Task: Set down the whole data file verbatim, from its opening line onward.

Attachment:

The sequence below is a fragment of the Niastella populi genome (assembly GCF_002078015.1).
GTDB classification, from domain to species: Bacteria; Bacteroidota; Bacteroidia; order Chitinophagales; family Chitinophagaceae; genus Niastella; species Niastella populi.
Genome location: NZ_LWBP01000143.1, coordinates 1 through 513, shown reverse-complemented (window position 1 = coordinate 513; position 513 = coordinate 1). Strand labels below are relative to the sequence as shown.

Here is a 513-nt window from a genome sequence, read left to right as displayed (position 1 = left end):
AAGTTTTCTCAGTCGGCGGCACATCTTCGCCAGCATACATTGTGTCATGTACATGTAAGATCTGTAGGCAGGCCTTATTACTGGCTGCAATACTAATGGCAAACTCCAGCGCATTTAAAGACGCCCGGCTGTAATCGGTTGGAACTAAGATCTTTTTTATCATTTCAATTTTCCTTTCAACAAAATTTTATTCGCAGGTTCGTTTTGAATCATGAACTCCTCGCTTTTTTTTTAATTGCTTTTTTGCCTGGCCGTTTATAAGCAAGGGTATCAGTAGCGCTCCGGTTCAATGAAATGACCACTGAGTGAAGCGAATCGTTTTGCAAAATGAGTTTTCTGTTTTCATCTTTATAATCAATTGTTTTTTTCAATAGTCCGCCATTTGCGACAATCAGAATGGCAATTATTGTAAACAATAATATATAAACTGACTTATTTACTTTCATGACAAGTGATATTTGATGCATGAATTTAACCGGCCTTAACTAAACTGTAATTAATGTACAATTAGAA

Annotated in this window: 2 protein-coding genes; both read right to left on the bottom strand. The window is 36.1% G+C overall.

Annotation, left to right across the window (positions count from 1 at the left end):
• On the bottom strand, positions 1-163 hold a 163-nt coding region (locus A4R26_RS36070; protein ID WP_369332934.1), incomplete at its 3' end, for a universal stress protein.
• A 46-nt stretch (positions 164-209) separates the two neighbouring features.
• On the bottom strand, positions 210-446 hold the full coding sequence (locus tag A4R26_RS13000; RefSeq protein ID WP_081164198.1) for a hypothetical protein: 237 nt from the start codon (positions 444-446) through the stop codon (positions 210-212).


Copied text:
The sequence below is a fragment of the Niastella populi genome (assembly GCF_002078015.1).
GTDB classification, from domain to species: Bacteria; Bacteroidota; Bacteroidia; order Chitinophagales; family Chitinophagaceae; genus Niastella; species Niastella populi.
Genome location: NZ_LWBP01000143.1, coordinates 1 through 513, shown reverse-complemented (window position 1 = coordinate 513; position 513 = coordinate 1). Strand labels below are relative to the sequence as shown.

Here is a 513-nt window from a genome sequence, read left to right as displayed (position 1 = left end):
AAGTTTTCTCAGTCGGCGGCACATCTTCGCCAGCATACATTGTGTCATGTACATGTAAGATCTGTAGGCAGGCCTTATTACTGGCTGCAATACTAATGGCAAACTCCAGCGCATTTAAAGACGCCCGGCTGTAATCGGTTGGAACTAAGATCTTTTTTATCATTTCAATTTTCCTTTCAACAAAATTTTATTCGCAGGTTCGTTTTGAATCATGAACTCCTCGCTTTTTTTTTAATTGCTTTTTTGCCTGGCCGTTTATAAGCAAGGGTATCAGTAGCGCTCCGGTTCAATGAAATGACCACTGAGTGAAGCGAATCGTTTTGCAAAATGAGTTTTCTGTTTTCATCTTTATAATCAATTGTTTTTTTCAATAGTCCGCCATTTGCGACAATCAGAATGGCAATTATTGTAAACAATAATATATAAACTGACTTATTTACTTTCATGACAAGTGATATTTGATGCATGAATTTAACCGGCCTTAACTAAACTGTAATTAATGTACAATTAGAA

Annotated in this window: 2 protein-coding genes; both read right to left on the bottom strand. The window is 36.1% G+C overall.

Annotation, left to right across the window (positions count from 1 at the left end):
• On the bottom strand, positions 1-163 hold a 163-nt coding region (locus A4R26_RS36070; protein ID WP_369332934.1), incomplete at its 3' end, for a universal stress protein.
• A 46-nt stretch (positions 164-209) separates the two neighbouring features.
• On the bottom strand, positions 210-446 hold the full coding sequence (locus tag A4R26_RS13000; RefSeq protein ID WP_081164198.1) for a hypothetical protein: 237 nt from the start codon (positions 444-446) through the stop codon (positions 210-212).